Is our economy working for everyone? April 5 marks Asian American, Native Hawaiian and Pacific Islander (AANHPI) Equal Pay Day – reflecting that overall, AANHPI women are paid just 80 cents for every dollar paid to white, non-Hispanic men. And it’s especially bad for many AANHPI groups, such as Burmese women, who are paid just 52 cents on the dollar.
Last month in Women’s Work Is Undervalued, and It’s Costing Us Billions, we detailed how the number one driver of the wage gap is the one-two punch of occupational segregation: women are kept out of higher-paying jobs, and women’s jobs are paid less. The long legacies and current experiences of structural racism, sexism and ableism profoundly affect which jobs AANHPI women are more likely to work or less likely to have access to, and how much they’re paid. Long before Asian women were even allowed to lawfully enter the United States or obtain citizenship, AANHPI women – including Chinese women who were specifically targeted for exclusion – worked difficult, low-paid jobs in agriculture, laundries, factory work and domestic work with limited legal status or protections.
Anti-Asian hate and other experiences of discrimination, harassment and violence continue to harm AANHPI people and their communities. In fact, AAPI Data reports that 10 percent of Native Hawaiian and Pacific Islander Americans and 6 percent of Asian Americans report “having experienced physical violence based on their race or ethnicity in the last 12 months.” The COVID-19 pandemic has produced an especially vile wave of racism directed against individuals of East Asian descent based on xenophobic conspiracy theories. Stop AAPI Hate has found that Chinese Americans report the largest share of hate incidents, followed by Korean Americans. And pernicious stereotypes about Asian women and sex workers led to a gunman attacking three Asian-owned spas, targeting Asian women and killing six Asian migrant women.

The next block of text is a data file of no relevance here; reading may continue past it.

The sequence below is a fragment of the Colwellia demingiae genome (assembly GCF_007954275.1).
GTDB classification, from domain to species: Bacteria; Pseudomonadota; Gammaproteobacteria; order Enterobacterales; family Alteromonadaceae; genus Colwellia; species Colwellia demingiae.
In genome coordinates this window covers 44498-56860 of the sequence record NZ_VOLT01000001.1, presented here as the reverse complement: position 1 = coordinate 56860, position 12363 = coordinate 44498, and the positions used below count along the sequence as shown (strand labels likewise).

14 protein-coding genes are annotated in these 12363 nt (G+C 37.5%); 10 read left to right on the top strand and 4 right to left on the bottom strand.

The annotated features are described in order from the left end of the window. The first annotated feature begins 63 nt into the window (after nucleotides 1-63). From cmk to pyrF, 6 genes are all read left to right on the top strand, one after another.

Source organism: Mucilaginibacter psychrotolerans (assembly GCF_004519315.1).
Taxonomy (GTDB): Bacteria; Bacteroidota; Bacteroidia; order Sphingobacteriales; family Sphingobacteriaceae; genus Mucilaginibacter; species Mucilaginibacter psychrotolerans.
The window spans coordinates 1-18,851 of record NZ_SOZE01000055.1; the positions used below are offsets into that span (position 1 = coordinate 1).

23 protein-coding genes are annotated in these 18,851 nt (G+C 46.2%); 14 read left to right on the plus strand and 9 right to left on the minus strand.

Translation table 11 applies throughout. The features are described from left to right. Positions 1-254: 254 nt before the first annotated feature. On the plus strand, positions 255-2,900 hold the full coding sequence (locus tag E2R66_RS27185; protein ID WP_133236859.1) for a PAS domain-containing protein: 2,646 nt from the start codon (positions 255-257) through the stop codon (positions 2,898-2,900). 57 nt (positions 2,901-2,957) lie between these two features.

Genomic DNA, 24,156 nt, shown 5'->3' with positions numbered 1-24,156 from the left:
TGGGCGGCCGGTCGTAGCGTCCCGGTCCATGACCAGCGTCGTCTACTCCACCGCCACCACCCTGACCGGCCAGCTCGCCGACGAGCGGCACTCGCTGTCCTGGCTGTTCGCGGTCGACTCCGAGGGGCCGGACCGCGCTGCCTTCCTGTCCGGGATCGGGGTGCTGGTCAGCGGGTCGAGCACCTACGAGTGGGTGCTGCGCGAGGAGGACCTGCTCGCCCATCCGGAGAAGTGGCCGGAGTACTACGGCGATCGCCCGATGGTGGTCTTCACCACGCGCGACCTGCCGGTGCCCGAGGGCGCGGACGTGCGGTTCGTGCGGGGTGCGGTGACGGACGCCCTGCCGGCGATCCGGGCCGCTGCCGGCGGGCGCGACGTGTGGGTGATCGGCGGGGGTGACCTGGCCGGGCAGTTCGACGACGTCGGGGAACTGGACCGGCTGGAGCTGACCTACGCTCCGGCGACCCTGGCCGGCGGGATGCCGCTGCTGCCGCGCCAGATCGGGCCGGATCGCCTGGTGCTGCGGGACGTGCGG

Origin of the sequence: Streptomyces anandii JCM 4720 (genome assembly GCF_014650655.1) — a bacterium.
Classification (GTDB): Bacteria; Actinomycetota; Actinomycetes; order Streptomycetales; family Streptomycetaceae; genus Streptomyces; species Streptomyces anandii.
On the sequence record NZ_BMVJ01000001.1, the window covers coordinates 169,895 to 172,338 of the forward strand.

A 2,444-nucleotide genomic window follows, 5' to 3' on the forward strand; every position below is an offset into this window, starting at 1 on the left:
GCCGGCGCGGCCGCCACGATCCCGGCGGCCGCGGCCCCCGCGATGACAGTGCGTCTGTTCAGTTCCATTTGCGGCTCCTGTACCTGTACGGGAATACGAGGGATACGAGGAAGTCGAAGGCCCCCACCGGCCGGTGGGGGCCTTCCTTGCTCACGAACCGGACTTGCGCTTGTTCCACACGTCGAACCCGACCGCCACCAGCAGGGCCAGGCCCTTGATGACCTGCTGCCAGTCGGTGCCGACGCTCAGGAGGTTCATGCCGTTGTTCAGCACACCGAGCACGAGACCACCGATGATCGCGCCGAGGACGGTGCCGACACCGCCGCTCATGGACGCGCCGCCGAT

Occupational segregation also impacts health. For example, our analysis found that AANHPI women are unusually concentrated in low-paid personal care jobs, such as manicurists, skincare specialists and massage therapists, where they are exposed to health and safety risks including toxic chemicals.
Occupational segregation limits the opportunities and incomes of AANHPI women.
Our analysis found that the jobs employing the greatest number of AANHPI women include both relatively high-paying occupations in health care and the tech sector, and very low-paying occupations in the service sector. In fact, manicurists and pedicurists, and cashiers are among the 20 lowest-paying occupations across the economy for full-time, year-round workers.
AANHPI women are not a monolithic group, and there are differences in the types of occupations most often held by Asian American women, Native Hawaiian and Pacific Islander women and multiracial AANHPI women. (Lack of adequate data limits our ability to analyze specific occupations or disaggregate these groups further.) For example, the occupation group employing the largest share of Asian American women is health care practitioner jobs, while for Native Hawaiian and Pacific Islander women, it’s office and administrative support jobs.
Wage gaps within these occupational groups also differ for different groups of AANHPI women. Native Hawaiian and Pacific Islander women in management jobs experience especially large wage gaps, for example.